For purposes of establishing diversity, plaintiff must allege more facts concerning the type of business entity that "Corning Car Wash" is. If it is a corporation, for example, plaintiff must allege facts regarding its state of incorporation and the state where it has its principal place of business. 28 U.S.C. § 1332(c)(1); see also Indiana Hi-Rail Corp. v. Decatur Junction Ry., 37 F.3d 363, 366 (7th Cir. Ill. 1994)(failure to allege both state of incorporation and principal place of business insufficient to establish diversity). If it is a partnership or unincorporated association, it is treated as a citizen of each state of which its members are citizens. See Carden v. Arkoma Assoc., 494 U.S. 185, 195 (1990).

Because the allegations in the complaint are insufficient to establish subject matter jurisdiction, the court finds the complaint insufficient under the first Eitel factor. Accordingly, the court does not reach the remaining Eitel factors.

Plaintiff is free to amend the complaint, serve it on defendant(s), and if appropriate, reapply for entry of default judgment. Plaintiff is, however, admonished that an evidentiary hearing regarding the alleged damages may be necessary in the event the litigation progresses to that point. It does not appear from the facts alleged in the complaint that the damages sought is a liquidated amount. Courts generally disfavor default judgments, especially those involving large sums. See In Re Roxford Foods, Inc., 12 F.3d 875, 879 (9th Cir. 1993). "A judgment by default may not be entered without a hearing on damages unless . . . the amount claimed is liquidated or capable of ascertainment from definite figures contained in the documentary evidence or in detailed affidavits." Dundee Cement Co. v. Howard Pipe & Concrete Prods., Inc., 722 F.2d 1319, 1323-24 (7th Cir. 1983). Although affidavits or other documentary evidence may be sufficient to evaluate the fairness of the amount requested, Tamarin v. Adam Caterers, Inc., 13 F.3d 51, 54 (2d Cir. 1993), an evidentiary hearing is generally required where plaintiff seeks unliquidated damages, as is the case here, where plaintiff requests one million dollars for pain and suffering. See Dundee, 722 F.2d at 1323-24.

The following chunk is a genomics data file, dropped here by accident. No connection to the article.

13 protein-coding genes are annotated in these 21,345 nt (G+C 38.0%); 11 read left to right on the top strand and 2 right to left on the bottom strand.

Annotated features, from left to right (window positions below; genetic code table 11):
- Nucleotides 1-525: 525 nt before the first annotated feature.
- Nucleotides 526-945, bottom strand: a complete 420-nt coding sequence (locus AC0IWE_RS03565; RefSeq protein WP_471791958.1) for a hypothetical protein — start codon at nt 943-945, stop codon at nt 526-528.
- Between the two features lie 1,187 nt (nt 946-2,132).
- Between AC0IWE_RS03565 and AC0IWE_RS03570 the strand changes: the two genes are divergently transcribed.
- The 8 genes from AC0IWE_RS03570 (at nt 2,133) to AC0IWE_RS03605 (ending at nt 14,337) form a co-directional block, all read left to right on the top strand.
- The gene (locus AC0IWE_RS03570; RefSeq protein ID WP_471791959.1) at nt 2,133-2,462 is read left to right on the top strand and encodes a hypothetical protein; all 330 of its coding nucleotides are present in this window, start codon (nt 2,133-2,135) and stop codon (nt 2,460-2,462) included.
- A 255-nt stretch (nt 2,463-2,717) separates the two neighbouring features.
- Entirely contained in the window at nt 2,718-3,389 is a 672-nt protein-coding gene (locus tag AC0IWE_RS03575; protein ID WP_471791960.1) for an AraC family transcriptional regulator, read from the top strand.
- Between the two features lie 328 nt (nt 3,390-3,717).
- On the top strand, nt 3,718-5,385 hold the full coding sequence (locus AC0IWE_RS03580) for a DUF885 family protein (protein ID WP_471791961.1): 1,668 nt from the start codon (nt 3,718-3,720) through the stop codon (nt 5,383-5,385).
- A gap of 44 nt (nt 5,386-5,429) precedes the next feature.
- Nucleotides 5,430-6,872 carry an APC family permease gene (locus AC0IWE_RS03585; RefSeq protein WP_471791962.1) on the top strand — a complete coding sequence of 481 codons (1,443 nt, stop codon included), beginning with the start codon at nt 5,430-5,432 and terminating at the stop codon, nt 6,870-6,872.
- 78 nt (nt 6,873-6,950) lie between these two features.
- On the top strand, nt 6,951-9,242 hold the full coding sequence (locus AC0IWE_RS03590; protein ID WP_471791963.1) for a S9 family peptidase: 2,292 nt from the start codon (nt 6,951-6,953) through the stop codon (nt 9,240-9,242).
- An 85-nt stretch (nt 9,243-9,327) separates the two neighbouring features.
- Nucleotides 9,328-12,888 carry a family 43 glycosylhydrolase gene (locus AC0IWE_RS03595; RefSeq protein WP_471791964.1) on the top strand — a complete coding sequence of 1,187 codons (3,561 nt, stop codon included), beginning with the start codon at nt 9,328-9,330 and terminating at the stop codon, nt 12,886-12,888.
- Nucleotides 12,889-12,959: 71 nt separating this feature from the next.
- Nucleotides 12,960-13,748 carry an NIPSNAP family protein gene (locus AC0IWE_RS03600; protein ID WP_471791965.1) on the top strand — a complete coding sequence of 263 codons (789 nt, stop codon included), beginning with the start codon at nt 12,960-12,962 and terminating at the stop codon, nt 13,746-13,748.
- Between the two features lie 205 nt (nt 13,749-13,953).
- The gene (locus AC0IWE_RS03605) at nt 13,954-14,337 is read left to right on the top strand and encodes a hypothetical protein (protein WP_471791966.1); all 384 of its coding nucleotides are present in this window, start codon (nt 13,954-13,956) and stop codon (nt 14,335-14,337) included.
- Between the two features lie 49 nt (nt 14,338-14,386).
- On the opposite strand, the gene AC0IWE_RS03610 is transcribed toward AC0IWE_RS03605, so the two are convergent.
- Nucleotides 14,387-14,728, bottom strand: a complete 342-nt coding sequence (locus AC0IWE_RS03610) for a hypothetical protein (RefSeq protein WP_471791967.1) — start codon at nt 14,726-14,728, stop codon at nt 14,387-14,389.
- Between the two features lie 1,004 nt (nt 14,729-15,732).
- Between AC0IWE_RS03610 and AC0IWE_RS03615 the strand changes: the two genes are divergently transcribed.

In accordance with the foregoing, IT IS RECOMMENDED that plaintiff's motion for entry of default judgment be denied without prejudice to renewal upon the filing and service of an amended pleading that cures the deficiencies noted above.

These findings and recommendations are submitted to the United States District Judge assigned to the case, pursuant to the provisions of Title 28 U.S.C. § 636(b)(l). Within ten (10) days after being served with these findings and recommendations, any party may file written objections with the court and serve a copy on all parties. Such a document should be captioned "Objections to Magistrate Judge's Findings and Recommendations." Any reply to the objections shall be served and filed within ten (10) days after service of the objections. The parties are advised that failure to file objections within the specified time may waive the right to appeal the District Court's order. Turner v. Duncan, 158 F.3d 449, 455 (9th Cir. 1998); Martinez v. Ylst, 951 F.2d 1153, 1157 (9th Cir. 1991).